Automobile manufacturer Ford wants to step on the gas in the transformation from combustion engines to electric drives. Therefore, a total of 3800 jobs are to be cut across Europe. Germany and the United Kingdom will be hit particularly hard.
According to current plans, Ford wants to offer only electric cars by 2035. This coincides exactly with the decision of the European Parliament – on the very day Ford announced its restructuring plans, the Parliament decided not to admit any new cars with combustion engines from 2035. Ford plans to invest $50 billion worldwide by 2026 to convert to e-cars.
More than half of the R&D job cuts, 1700 in total, will affect Ford’s Cologne and Aachen sites in Germany. Another 1000 developer jobs will be cut in the UK. According to media reports, the Dunton site will be particularly affected. In addition, another 100 engineering jobs will be cut at various locations in Europe. On top of these figures in R&D departments come another 600 in administration and marketing functions.
Across Europe, however, about 3,400 jobs in vehicle design and development as well as in the development of connected services are to be retained, the company’s European headquarters announced. Overall, Ford also wants to achieve a leaner cost structure with the job cuts. In addition, the development of electric powertrains requires less personnel capacity, according to the company.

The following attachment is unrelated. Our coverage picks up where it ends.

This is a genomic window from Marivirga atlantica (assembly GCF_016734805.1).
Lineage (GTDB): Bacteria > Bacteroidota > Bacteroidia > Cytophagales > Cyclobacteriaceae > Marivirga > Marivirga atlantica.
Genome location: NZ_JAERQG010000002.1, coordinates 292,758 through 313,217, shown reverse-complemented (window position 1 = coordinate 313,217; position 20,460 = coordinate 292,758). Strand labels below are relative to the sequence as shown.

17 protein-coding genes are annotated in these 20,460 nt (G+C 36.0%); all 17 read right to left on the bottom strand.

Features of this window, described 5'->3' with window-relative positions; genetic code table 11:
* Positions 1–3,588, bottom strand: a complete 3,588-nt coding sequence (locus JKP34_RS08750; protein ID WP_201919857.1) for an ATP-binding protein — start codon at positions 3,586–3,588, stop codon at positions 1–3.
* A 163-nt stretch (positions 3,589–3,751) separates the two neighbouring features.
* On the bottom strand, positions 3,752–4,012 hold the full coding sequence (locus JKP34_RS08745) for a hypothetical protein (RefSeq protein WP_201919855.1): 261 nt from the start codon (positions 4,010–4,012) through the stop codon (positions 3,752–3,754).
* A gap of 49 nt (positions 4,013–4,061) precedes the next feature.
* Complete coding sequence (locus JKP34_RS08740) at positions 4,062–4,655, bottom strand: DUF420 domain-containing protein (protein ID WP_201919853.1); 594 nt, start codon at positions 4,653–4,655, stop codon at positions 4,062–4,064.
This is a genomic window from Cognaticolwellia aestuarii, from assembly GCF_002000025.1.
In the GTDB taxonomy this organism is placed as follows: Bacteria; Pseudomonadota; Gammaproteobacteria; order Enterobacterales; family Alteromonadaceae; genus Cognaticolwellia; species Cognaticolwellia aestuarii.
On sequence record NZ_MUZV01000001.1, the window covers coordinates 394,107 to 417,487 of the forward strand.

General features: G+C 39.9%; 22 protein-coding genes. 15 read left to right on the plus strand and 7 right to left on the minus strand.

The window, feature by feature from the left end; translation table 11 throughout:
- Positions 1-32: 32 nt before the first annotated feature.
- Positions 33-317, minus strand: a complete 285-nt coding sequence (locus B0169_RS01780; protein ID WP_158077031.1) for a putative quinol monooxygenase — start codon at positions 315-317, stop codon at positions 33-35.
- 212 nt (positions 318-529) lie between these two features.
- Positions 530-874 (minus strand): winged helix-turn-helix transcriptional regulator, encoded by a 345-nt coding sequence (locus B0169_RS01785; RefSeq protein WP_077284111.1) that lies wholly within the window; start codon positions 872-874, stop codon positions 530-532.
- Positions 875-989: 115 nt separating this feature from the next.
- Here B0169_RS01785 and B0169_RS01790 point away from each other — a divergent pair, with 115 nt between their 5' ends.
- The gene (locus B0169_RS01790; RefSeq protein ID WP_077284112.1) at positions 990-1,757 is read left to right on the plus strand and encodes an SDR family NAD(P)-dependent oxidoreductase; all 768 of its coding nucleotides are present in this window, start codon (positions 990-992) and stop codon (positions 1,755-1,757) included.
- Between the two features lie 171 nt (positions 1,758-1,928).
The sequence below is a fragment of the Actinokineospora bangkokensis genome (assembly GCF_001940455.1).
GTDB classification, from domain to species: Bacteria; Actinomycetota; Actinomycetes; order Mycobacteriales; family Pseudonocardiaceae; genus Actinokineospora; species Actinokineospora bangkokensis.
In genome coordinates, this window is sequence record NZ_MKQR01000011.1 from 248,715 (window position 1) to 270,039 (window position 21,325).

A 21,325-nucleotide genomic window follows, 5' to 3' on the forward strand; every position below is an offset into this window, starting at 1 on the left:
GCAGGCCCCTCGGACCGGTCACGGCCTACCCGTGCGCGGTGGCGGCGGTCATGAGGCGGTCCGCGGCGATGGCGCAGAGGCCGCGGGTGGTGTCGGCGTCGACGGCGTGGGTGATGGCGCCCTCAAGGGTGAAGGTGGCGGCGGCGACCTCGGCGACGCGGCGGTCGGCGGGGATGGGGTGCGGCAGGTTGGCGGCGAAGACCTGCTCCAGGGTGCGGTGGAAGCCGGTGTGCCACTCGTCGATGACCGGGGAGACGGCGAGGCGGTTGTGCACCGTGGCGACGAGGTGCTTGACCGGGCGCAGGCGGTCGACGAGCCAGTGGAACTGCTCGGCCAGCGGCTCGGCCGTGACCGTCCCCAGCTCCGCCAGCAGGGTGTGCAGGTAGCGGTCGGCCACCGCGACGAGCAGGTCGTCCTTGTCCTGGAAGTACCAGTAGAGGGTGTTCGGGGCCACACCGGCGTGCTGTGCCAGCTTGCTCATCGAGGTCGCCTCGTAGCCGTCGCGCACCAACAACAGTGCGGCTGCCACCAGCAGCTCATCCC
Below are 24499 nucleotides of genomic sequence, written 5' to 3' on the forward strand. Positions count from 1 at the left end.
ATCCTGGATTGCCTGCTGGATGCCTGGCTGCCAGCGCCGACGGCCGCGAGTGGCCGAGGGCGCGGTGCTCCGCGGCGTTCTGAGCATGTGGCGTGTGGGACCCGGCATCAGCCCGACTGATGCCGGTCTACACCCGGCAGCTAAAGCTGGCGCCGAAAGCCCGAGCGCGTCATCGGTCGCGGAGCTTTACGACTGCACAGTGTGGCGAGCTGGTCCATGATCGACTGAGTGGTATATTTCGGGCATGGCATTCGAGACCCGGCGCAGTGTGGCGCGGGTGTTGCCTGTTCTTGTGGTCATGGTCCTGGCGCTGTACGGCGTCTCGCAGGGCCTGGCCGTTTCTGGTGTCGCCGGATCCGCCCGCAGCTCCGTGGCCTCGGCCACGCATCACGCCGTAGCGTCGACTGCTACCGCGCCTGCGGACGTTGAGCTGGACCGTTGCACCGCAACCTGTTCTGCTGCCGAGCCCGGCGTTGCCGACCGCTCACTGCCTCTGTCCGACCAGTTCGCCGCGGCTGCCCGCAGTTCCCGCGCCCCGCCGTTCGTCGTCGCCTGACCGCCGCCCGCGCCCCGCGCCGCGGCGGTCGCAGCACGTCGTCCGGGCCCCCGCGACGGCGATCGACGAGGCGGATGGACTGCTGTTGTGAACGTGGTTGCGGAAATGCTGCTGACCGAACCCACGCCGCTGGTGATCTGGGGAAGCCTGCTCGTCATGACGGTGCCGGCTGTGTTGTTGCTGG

Not included in the currently communicated figures is the planned closure of the production plant for the Focus compact car in Saarlouis, Germany – 4500 jobs will be lost there after production is scheduled to end in 2025.
The carmaker plans to start production of its first electric model for the European market in Cologne in October, and the company intends to have another e-model rolling off the production line in Europe from next year. These two models are to be technically based on Volkswagen’s modular e-drive system (MEB). On this basis, Ford initially plans to produce 1.2 million units. In media reports, the head of Ford’s European model strategy, Martin Sander, is quoted as saying that it is still unclear whether Ford will continue to develop together with VW, but that an in-house development is also conceivable.